Now the Center for Immigration Studies has released a report debunking yet another myth about H-1B workers. These workers had been sold to the public as being "high-skilled workers" filling "critical vacancies" in the technology sector. However, using Department of Labor data, the report, entitled "Low Salaries for Low Skills: Wages and Skill Levels for H-1B Computer Workers (2005)", echoes previous studies showing that the H-1B program is primarily used to import low-wage workers. This new report examines the most recently available wage data on the H-1B program and finds that the trend of low prevailing wage claims and low wages continues. In addition, while industry spokesmen say these workers bring needed skills to our economy, on the H-1B Labor Condition Applications (LCAs) filed with the Department of Labor, employers classify most of their H-1B workers as being relatively low-skilled for the jobs they are filling, in order to make it minimize the appearance of a wage gap. This report compares prevailing wage claims and wages employers reported for H-1B workers in computer programming occupations in FY 2005 to wages for U.S. workers in the same occupation. Although the H-1B program stipulates that employers must pay H-1B workers at least the prevailing wage for their occupation and location, the results of this report clearly demonstrate that the regulation does not produce that result.
The findings in this report clearly demonstrate that the legal definition of the prevailing wage requirement does not ensure H-1B workers are paid the actual market prevailing wage. Employer prevailing wage claims and reported wages for H-1B workers are significantly less than those for U.S. workers in the same occupation and location. This suggests that, regardless of the program’s original intent, the H-1B program now operates mainly to supply U.S. employers with cheap workers instead of essential skilled workers. Here are the key findings:
1). Very few H-1B workers are "highly-skilled." Employers who used the Department of Labor’s skill-based prevailing wage system classified most workers (56 percent) as being at the lowest skill level (Level I) as did most State Employment Security Agency (SESA) wage determinations (57 percent). This suggests that most H-1B computer workers are low-skilled workers who make no special contribution to the American economy, or that employers are deliberately understating workers’ skills in order to justify paying them lower salaries.
2). According to the applications filed in 2005, it appears that employers may be significantly understating what U.S. computer workers are earning in order to justify paying low wages to H-1B guestworkers in those occupations. In FY 2005, H-1B employer prevailing wage claims averaged $16,000 below the median wage for U.S. computer workers in the same location and occupation.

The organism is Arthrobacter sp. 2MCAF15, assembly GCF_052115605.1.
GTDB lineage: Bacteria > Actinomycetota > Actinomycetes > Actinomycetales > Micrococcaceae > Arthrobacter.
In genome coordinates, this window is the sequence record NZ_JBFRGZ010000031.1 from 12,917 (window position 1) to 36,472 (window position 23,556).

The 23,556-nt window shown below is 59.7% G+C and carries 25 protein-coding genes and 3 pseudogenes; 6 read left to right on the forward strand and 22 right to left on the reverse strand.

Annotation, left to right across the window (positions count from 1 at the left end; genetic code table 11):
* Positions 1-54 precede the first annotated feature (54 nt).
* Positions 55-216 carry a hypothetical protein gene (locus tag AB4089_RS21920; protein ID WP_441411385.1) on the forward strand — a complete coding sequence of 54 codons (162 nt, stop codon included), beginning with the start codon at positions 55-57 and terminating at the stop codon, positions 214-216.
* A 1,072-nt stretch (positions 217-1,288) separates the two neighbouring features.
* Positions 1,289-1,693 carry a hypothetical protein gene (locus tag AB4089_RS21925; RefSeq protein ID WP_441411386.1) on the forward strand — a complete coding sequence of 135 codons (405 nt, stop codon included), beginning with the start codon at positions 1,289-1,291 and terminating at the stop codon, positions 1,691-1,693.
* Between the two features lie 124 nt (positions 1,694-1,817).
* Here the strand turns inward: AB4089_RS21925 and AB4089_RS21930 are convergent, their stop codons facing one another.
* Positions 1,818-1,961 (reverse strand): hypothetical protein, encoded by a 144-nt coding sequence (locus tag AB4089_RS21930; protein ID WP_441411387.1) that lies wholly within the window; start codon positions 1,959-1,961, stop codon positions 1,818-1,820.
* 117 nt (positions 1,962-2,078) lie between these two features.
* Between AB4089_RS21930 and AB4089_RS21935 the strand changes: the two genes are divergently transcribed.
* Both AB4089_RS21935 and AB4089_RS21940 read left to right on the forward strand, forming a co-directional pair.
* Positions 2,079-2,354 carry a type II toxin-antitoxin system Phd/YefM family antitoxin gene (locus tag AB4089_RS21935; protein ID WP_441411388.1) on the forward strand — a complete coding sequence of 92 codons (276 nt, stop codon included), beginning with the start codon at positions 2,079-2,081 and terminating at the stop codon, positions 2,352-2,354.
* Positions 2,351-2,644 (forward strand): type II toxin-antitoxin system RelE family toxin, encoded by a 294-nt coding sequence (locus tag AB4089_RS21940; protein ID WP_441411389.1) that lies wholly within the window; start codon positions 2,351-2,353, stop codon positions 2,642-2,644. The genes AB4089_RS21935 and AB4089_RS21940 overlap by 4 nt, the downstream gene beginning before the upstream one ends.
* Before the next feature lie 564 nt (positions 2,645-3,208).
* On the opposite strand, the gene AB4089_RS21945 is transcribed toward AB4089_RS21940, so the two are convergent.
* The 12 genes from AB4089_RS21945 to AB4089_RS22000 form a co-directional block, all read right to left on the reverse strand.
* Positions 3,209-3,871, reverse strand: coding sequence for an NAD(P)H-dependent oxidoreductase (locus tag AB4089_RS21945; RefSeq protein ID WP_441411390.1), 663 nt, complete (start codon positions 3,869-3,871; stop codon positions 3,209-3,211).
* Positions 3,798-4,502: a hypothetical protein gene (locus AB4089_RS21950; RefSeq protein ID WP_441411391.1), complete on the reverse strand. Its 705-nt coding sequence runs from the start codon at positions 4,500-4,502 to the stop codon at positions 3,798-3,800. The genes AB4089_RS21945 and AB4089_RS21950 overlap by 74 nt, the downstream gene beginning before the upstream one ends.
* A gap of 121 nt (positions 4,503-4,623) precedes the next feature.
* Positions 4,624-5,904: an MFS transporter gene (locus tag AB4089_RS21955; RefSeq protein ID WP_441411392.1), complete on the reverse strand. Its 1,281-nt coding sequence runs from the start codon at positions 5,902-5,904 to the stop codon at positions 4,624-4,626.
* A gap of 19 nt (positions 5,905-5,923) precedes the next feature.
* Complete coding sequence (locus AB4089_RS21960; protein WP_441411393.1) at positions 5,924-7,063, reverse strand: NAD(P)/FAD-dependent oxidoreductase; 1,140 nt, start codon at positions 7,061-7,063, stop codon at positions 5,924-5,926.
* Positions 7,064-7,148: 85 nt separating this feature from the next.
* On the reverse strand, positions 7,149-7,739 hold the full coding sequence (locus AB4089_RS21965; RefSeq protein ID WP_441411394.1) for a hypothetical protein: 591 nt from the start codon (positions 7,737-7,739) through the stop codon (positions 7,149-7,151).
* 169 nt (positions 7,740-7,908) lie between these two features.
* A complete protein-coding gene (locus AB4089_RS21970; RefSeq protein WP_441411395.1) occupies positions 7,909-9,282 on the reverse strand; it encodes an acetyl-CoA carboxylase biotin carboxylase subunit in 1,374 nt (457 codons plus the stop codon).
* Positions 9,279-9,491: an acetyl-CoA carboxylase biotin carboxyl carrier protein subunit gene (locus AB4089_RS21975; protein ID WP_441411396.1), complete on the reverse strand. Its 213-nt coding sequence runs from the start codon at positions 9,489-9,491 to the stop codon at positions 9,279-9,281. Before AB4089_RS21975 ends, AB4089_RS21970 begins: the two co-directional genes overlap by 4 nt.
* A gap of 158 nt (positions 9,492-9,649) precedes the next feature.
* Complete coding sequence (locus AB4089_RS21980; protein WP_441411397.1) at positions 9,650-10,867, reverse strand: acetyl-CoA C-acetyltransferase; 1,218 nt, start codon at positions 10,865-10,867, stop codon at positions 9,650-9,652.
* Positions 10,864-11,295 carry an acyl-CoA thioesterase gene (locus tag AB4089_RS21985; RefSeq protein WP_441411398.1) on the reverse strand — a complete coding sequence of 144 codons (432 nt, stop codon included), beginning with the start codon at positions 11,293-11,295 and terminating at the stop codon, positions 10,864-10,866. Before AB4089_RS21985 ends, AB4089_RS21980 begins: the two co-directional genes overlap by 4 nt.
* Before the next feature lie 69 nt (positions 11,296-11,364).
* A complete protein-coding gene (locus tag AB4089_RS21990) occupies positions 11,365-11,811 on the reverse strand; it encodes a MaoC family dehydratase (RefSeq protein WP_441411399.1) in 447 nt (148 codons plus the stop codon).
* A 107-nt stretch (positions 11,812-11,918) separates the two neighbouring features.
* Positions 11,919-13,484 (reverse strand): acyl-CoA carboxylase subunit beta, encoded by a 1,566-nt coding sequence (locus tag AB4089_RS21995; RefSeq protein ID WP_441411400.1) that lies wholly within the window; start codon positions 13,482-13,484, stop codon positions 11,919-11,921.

3). 90 percent of H-1B employer prevailing wage claims for programming occupations were below the median U.S. wage for the same occupation and location, with 62 percent of the wage claims in the bottom 25th percentile of U.S. wages.
4). While higher than the prevailing wage claims, the actual wages reported for H-1B workers were significantly less than those of their American counterparts. Wages for H-1B workers averaged $12,000 below the median wage for U.S. workers in the same occupation and location.
5). The reported wages for 84 percent of H-1B workers were below the median U.S. wage; 51 percent were in the bottom 25th percentile of U.S. wages.
6). Many employers make prevailing wage claims using wage sources that are not valid under the law. The Department of Labor routinely approves prevailing wage claims based on these invalid sources.
Here's how employers use "flexible" job classification in order to make the wage gap look smaller. For example, classifying "Programmer/Analysts" as "Programmers" rather than "Systems Analysts" reduces the average H-1B to U.S. wage difference by about $4,000. The Department of Labor rarely, if ever, questions this practice.
The Center for Immigration Studies seems to believe that the problem lies primarily with flawed prevailing wage provisions and weak enforcement rather than with the premise of H-1B immigration itself. They conclude their report by recommending a number of policy changes to correct the flawed prevailing wage provisions of the H-1B program:
1). Limit the number of H-1B visas that an employer can obtain each year based on the size of its U.S. workforce.